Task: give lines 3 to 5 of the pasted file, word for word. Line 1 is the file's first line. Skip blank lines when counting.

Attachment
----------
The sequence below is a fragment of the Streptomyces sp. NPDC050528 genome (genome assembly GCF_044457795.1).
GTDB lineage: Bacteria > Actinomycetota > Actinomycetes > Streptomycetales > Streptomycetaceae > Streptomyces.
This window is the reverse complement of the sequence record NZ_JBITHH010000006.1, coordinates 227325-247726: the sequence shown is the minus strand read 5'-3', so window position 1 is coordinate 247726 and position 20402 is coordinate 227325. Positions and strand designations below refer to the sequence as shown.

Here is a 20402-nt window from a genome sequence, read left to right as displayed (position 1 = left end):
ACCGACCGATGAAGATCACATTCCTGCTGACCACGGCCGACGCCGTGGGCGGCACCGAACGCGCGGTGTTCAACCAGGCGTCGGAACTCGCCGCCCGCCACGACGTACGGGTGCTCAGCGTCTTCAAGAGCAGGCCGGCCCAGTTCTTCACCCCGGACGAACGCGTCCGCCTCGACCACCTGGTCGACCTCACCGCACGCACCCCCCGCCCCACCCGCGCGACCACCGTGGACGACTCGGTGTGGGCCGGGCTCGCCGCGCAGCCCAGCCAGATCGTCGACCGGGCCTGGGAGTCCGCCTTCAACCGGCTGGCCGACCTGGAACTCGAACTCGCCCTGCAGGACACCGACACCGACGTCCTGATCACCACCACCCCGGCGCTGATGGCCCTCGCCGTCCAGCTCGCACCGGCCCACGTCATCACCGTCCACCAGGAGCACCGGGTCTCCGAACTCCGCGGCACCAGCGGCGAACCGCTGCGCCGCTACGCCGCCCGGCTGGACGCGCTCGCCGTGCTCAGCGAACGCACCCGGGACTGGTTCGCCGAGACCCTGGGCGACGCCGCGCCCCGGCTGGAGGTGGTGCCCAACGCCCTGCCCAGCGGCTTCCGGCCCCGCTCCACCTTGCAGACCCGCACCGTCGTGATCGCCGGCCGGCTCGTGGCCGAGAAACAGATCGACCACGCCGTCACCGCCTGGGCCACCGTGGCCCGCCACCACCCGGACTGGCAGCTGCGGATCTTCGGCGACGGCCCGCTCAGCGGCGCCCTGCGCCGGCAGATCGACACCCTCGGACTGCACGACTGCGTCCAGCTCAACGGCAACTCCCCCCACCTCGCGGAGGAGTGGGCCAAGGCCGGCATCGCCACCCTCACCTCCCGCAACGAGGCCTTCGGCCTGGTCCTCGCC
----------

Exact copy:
This window is the reverse complement of the sequence record NZ_JBITHH010000006.1, coordinates 227325-247726: the sequence shown is the minus strand read 5'-3', so window position 1 is coordinate 247726 and position 20402 is coordinate 227325. Positions and strand designations below refer to the sequence as shown.

Here is a 20402-nt window from a genome sequence, read left to right as displayed (position 1 = left end):
ACCGACCGATGAAGATCACATTCCTGCTGACCACGGCCGACGCCGTGGGCGGCACCGAACGCGCGGTGTTCAACCAGGCGTCGGAACTCGCCGCCCGCCACGACGTACGGGTGCTCAGCGTCTTCAAGAGCAGGCCGGCCCAGTTCTTCACCCCGGACGAACGCGTCCGCCTCGACCACCTGGTCGACCTCACCGCACGCACCCCCCGCCCCACCCGCGCGACCACCGTGGACGACTCGGTGTGGGCCGGGCTCGCCGCGCAGCCCAGCCAGATCGTCGACCGGGCCTGGGAGTCCGCCTTCAACCGGCTGGCCGACCTGGAACTCGAACTCGCCCTGCAGGACACCGACACCGACGTCCTGATCACCACCACCCCGGCGCTGATGGCCCTCGCCGTCCAGCTCGCACCGGCCCACGTCATCACCGTCCACCAGGAGCACCGGGTCTCCGAACTCCGCGGCACCAGCGGCGAACCGCTGCGCCGCTACGCCGCCCGGCTGGACGCGCTCGCCGTGCTCAGCGAACGCACCCGGGACTGGTTCGCCGAGACCCTGGGCGACGCCGCGCCCCGGCTGGAGGTGGTGCCCAACGCCCTGCCCAGCGGCTTCCGGCCCCGCTCCACCTTGCAGACCCGCACCGTCGTGATCGCCGGCCGGCTCGTGGCCGAGAAACAGATCGACCACGCCGTCACCGCCTGGGCCACCGTGGCCCGCCACCACCCGGACTGGCAGCTGCGGATCTTCGGCGACGGCCCGCTCAGCGGCGCCCTGCGCCGGCAGATCGACACCCTCGGACTGCACGACTGCGTCCAGCTCAACGGCAACTCCCCCCACCTCGCGGAGGAGTGGGCCAAGGCCGGCATCGCCACCCTCACCTCCCGCAACGAGGCCTTCGGCCTGGTCCTCGCC